Why MSPs Instead of Just Hyperscale?

While the hyperscale providers deliver solid cloud infrastructure options, their solutions are largely standardized and commoditized. Therefore such providers cannot be treated as a one-stop solution for most mid-size and large enterprises, which typically require customization for specific application workloads and requirements. Infrastructure cloud MSPs fill this need by customizing enterprises’ cloud platform adoption and management strategies.

Cloud infrastructure environments bring varying degrees of security and regulatory requirements as well, which are often problematic for hyperscale cloud providers as they may not be able to guarantee compliance with regulations, e.g., FedRAMP, HIPPA, PCI DSS, especially for customers in government, health care, and financial services where user information privacy is paramount. MSPs can provide best practices and tools to ensure proper security protocols, support compliance with regulatory requirements, implement data encryption in transit and at rest, and monitor the overall security of a cloud solution.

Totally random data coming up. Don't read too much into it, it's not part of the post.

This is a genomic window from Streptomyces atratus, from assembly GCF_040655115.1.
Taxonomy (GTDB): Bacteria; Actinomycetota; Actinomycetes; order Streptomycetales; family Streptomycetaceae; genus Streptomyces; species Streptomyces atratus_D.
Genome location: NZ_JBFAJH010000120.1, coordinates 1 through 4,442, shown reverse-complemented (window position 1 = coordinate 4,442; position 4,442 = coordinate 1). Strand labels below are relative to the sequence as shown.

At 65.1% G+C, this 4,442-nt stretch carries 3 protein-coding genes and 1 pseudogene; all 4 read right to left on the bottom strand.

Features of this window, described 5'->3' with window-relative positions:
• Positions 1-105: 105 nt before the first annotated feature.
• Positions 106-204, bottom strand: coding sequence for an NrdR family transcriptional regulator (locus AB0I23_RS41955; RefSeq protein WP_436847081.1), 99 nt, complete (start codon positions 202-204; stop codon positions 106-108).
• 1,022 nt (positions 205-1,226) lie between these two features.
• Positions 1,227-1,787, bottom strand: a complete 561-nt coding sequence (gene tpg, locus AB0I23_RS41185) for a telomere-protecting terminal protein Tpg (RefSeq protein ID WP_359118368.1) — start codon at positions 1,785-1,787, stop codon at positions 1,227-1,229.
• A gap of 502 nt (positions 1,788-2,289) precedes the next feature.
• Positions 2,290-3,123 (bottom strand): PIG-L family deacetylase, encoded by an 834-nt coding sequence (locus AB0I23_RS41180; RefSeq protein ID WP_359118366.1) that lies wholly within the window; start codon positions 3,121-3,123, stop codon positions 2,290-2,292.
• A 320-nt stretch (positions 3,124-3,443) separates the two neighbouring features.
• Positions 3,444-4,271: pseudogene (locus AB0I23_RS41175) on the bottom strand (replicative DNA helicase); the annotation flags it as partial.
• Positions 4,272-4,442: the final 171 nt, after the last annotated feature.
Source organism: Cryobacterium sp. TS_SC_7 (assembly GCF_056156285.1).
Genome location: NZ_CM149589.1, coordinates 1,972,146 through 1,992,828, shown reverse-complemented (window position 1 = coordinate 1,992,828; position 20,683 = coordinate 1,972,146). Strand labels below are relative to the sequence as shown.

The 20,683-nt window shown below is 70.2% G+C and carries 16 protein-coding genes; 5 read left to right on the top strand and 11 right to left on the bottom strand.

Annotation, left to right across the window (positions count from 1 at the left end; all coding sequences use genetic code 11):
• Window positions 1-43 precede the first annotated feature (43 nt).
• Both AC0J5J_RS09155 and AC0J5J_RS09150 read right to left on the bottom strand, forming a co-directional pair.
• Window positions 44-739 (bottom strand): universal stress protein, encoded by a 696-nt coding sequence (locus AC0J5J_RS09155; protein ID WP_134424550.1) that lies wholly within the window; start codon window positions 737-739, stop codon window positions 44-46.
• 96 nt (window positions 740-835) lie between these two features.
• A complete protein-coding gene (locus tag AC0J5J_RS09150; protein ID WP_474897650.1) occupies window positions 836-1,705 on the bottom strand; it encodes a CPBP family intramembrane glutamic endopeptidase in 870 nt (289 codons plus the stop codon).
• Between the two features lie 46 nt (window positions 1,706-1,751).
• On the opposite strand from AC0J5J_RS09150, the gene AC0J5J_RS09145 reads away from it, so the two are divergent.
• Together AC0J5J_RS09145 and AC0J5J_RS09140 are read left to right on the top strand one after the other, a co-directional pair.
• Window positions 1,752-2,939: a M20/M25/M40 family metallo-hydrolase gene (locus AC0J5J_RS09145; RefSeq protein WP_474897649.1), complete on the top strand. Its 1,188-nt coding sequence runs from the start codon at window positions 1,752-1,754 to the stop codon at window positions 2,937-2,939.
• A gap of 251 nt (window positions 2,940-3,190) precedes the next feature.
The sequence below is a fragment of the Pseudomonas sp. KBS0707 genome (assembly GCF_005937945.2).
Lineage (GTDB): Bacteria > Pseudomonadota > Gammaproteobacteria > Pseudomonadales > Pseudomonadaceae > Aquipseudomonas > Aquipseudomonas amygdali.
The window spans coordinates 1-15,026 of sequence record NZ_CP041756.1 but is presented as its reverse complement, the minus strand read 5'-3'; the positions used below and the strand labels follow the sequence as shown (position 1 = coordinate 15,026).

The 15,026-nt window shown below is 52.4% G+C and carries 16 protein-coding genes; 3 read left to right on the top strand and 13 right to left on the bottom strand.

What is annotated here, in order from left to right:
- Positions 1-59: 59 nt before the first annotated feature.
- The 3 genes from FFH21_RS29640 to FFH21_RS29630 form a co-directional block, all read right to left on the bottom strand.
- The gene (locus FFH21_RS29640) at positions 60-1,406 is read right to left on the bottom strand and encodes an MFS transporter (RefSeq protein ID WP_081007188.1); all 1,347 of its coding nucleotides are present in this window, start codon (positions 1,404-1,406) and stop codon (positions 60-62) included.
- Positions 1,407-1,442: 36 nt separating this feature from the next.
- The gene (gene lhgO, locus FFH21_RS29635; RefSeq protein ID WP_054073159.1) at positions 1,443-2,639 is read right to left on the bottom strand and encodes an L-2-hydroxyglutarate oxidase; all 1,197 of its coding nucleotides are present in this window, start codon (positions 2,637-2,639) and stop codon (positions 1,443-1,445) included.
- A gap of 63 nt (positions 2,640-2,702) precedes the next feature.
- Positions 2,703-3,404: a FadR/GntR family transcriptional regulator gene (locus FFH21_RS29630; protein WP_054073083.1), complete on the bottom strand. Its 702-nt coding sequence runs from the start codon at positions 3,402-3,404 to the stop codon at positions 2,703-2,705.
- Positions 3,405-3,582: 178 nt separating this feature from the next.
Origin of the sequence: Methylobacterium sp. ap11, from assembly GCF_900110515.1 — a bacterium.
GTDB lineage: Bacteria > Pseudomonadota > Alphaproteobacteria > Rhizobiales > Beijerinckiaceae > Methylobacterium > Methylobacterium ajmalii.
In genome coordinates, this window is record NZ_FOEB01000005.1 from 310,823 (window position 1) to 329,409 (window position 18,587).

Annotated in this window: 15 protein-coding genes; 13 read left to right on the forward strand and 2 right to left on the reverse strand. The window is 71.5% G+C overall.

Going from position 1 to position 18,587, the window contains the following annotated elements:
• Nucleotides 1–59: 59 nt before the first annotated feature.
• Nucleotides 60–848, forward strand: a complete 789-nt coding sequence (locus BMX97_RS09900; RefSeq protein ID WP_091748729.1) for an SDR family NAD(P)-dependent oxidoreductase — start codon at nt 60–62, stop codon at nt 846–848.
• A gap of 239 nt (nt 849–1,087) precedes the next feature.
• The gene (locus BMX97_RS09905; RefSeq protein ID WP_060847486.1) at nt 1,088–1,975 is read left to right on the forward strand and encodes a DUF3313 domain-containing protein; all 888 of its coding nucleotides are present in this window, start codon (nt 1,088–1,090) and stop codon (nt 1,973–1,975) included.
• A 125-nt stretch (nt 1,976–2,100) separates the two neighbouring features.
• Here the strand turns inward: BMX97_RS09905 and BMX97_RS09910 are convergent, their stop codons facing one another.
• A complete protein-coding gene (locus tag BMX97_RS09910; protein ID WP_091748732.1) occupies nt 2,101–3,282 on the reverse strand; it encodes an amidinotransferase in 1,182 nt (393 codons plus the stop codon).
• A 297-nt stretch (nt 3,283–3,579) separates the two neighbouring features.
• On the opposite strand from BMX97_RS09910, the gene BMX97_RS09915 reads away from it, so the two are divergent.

Proactively tracking and improving the operational aspects of infrastructure usage helps companies improve day-to-day operational efficiency. These tasks fall outside the realm of hyperscale providers, but MSPs often use their own tools and automation to manage the cost of cloud infrastructure usage. Similar to electricity consumption, enterprises will only want to pay for what they use, but as with electricity, aligning capacity and demand requires careful planning and management to avoid leaving the lights on when nobody is home. Server, storage, and network usage may vary during peak times, with significant cost impacts if these infrastructure resources are not turned off when not in demand. For example, a health insurance provider would plan for higher cloud usage during enrollment periods by temporarily allocating more storage and server instances (potentially with increased memory and processing power), followed by reducing usage to normal levels when enrollment periods end. MSPs can maximize the cost effectiveness of the cloud infrastructure solution by fine-tuning the usage of different infrastructure resources (compute, storage, network components) at different times (over 3, 6, 9 months, etc.).